For mixed dynamic and static applications such as bio-sensing wearables, prosthetics and patient monitoring where a larger dynamic range and bandwidth are required at the lowest power consumption possible, the focus would mainly be on the micro-power range of devices, such as the ADXL362 and ADXL363 which outperform in this area, offering 200Hz bandwidth and up to 8g at just 3uA operational current, whilst also incorporating 270nA motion-activated wake up and 10nA standby modes. Conversely, for applications requiring wide bandwidths and higher dynamic ranges, the ADXL100X series would be aptly suited, offering bandwidths up to 24 kHz on fast analogue outputs, whilst for lower bandwidths, the digital output ADCMXL1021-1 would suit applications to 10 kHz. For products specifically employing frequency domain analysis, more specialised modules are also available, such as the ADIS16228 which provides on-chip tri-axial FFT, storage, and a flat frequency response up to 5 kHz.
Integration into the system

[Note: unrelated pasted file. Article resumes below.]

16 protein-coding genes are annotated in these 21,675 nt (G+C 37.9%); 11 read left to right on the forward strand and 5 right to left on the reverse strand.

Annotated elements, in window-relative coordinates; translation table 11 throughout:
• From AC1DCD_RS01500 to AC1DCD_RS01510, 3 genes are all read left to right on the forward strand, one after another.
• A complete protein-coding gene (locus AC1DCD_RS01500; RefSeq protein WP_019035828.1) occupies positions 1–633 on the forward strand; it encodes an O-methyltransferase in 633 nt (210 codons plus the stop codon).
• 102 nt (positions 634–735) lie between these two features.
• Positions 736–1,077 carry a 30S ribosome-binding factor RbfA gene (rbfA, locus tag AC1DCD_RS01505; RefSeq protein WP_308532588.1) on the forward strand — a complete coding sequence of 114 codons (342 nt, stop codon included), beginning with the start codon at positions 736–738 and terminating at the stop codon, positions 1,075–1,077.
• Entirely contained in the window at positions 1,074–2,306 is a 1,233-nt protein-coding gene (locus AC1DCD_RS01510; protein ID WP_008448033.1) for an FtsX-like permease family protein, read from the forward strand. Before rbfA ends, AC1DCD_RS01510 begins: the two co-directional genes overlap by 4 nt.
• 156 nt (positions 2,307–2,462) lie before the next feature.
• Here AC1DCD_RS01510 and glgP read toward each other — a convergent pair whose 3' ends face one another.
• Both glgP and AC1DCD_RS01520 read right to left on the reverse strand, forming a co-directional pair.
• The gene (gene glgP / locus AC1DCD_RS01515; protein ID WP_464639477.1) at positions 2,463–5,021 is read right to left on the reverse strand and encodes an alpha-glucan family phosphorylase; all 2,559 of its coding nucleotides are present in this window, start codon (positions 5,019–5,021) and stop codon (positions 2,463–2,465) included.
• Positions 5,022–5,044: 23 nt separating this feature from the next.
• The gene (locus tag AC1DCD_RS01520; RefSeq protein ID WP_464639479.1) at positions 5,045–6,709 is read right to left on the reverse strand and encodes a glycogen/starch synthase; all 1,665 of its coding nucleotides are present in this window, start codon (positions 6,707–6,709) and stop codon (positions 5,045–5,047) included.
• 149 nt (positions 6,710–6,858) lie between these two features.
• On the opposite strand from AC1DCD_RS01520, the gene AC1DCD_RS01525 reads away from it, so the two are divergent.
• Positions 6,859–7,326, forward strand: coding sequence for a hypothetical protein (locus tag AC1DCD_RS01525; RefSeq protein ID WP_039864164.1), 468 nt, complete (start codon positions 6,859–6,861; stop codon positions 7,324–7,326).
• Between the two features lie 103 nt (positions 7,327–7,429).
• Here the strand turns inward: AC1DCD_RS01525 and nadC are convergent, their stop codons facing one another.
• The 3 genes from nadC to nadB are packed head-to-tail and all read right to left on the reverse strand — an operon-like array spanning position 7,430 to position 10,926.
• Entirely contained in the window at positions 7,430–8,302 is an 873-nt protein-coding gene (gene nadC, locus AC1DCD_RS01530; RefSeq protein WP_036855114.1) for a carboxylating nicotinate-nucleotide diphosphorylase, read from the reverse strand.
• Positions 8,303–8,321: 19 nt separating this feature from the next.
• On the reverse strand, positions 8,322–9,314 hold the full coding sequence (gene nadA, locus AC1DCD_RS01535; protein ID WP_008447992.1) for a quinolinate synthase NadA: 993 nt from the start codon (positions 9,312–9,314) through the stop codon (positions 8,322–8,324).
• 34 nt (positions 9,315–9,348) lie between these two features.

Although selecting the correct device for an application based on specific performance criteria is important, integrating a chosen device successfully into a product is critical for high precision applications as it requires careful management of the many inherent characteristics of these sensors.
Fig. 1 MEMs internal inertial structure
MEMS accelerometers are predominantly based on the physical properties of the mass-spring topology, where an inertial micro-mass is suspended by a set of polysilicon springs and is free to move within limits determined by the physical geometry of the sensor, in one, two, or three dimensions (Fig. 1). Fingers extending from the inertial mass locate between fingers fixed to the substrate in a mesh to create movable differential capacitive elements in each axis. Accelerations in the x or y directions in this example, induce a force upon the inertial mass resulting in a motion relative to the fixed substrate, thus offsetting the fingers within the mesh from their equidistant position of rest, in turn resulting in differential capacitance imbalance. This imbalance, which is proportional to the acceleration perceived by the device, is quantified via onboard circuitry to derive a proportional and stable voltage output. Due to manufacturing tolerances however, suspension spring inconsistencies result not only in a collinear to the applied acceleration vector mass displacements, but also in unwanted lateral displacements, resulting in erroneous acceleration artefacts on the other perpendicular sensing axes. This effect is termed cross-axis sensitivity, and it is typically prominent in most sensors in the order of 1%.